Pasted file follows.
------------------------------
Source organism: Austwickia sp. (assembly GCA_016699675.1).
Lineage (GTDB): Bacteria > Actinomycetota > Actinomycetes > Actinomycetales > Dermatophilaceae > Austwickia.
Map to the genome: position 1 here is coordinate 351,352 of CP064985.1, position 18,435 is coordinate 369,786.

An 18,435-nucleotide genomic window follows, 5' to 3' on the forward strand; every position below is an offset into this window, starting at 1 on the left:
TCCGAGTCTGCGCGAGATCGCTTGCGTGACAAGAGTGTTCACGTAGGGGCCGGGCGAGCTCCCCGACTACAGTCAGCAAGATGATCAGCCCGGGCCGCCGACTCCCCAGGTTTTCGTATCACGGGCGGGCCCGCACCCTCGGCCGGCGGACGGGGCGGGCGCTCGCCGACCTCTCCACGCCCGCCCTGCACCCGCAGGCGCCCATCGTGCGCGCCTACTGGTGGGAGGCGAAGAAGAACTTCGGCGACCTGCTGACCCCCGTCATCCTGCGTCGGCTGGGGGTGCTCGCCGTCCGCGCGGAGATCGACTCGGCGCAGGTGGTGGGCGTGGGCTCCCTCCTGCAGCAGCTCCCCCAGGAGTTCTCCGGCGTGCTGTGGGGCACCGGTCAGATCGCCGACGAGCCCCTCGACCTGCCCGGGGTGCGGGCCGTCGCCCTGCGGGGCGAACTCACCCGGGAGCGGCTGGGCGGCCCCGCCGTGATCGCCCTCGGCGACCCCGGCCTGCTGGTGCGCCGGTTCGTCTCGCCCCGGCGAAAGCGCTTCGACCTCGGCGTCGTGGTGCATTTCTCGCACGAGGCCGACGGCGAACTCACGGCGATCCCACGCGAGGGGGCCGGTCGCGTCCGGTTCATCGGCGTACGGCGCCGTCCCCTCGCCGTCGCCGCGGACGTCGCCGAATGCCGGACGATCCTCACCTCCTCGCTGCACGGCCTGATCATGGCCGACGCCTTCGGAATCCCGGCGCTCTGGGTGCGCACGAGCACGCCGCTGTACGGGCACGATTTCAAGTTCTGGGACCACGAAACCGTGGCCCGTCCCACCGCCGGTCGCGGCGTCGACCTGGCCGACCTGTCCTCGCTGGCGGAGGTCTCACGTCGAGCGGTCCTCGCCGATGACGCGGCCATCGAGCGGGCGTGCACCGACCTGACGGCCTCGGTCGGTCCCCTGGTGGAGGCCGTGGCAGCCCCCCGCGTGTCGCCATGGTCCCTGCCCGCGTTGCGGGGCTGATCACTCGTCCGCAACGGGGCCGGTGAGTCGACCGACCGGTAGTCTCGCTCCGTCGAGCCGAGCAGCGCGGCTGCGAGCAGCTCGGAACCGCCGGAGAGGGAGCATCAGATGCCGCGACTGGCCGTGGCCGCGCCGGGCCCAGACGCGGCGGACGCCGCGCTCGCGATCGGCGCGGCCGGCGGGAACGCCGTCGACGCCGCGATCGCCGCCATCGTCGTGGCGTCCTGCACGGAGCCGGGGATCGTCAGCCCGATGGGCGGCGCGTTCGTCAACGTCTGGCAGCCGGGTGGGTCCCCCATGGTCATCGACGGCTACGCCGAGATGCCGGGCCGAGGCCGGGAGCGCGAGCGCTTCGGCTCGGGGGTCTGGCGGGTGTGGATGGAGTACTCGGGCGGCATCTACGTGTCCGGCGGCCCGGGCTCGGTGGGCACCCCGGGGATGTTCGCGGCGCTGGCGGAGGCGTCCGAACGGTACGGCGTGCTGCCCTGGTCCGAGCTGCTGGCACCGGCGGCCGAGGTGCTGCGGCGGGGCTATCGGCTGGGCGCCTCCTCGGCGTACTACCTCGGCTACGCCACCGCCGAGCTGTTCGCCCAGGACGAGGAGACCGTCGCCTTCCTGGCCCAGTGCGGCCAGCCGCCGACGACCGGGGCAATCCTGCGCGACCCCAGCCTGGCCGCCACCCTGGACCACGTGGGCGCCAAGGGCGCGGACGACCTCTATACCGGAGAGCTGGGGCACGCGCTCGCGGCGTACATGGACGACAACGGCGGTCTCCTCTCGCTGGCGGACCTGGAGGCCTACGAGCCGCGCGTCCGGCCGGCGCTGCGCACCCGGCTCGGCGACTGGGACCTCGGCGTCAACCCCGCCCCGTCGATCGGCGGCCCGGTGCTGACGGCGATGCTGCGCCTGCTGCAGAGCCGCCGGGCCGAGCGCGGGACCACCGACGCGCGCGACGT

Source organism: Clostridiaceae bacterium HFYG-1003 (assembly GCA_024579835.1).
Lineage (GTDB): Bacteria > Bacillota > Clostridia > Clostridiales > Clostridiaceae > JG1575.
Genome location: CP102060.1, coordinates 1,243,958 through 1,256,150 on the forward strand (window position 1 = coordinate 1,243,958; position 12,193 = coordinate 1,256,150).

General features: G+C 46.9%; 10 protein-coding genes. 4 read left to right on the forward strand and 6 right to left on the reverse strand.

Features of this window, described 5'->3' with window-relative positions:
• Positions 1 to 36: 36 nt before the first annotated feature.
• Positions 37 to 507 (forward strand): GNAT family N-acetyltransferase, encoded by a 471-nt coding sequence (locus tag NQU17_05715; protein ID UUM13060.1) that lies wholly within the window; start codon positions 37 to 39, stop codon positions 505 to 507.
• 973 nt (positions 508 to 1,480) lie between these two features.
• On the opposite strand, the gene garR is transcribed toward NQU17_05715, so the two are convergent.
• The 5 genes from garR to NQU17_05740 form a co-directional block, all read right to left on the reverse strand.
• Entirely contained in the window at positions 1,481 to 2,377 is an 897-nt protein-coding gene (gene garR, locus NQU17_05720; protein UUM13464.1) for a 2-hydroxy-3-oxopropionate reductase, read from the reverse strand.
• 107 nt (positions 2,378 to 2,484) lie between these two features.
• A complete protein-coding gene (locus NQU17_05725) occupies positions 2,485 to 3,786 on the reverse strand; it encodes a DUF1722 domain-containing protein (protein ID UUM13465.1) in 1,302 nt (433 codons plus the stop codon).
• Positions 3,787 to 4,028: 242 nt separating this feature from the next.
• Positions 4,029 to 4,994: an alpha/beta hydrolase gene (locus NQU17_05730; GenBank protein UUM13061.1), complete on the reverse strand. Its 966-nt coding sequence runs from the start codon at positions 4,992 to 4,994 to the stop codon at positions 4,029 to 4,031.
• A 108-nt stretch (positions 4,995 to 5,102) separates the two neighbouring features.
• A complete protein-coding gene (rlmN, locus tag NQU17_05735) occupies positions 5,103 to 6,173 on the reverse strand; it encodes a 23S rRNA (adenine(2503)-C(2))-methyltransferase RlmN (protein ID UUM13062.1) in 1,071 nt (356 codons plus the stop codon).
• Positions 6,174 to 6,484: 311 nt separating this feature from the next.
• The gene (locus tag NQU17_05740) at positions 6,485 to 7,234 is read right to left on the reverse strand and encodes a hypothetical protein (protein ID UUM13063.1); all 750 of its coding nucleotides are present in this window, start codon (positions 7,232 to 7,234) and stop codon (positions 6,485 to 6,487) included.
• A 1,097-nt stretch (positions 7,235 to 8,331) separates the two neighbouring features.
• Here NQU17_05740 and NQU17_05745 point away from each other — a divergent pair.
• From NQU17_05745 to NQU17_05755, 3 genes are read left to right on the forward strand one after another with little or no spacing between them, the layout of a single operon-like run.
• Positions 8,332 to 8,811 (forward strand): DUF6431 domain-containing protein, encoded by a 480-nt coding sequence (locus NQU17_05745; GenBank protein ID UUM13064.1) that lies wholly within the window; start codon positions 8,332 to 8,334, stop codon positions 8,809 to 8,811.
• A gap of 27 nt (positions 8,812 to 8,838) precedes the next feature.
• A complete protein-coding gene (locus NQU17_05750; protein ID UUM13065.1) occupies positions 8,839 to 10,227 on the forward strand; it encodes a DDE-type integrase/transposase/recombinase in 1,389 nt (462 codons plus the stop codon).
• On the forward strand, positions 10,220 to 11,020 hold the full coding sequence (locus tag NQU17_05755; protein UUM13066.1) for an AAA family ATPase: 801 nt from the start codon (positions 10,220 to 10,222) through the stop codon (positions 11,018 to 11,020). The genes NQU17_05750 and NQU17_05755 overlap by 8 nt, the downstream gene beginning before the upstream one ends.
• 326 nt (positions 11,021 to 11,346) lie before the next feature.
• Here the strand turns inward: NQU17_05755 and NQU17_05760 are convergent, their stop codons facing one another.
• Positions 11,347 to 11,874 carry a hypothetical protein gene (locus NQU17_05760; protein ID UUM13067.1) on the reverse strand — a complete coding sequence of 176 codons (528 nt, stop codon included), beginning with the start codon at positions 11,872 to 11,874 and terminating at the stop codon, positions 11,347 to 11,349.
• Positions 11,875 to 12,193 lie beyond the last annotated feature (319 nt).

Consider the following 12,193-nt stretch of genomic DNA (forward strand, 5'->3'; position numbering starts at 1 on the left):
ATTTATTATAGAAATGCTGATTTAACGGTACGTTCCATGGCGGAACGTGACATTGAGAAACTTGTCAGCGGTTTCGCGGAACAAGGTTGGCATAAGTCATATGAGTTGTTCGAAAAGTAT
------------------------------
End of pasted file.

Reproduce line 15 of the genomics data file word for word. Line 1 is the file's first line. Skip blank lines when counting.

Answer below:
• The 5 genes from garR to NQU17_05740 form a co-directional block, all read right to left on the reverse strand.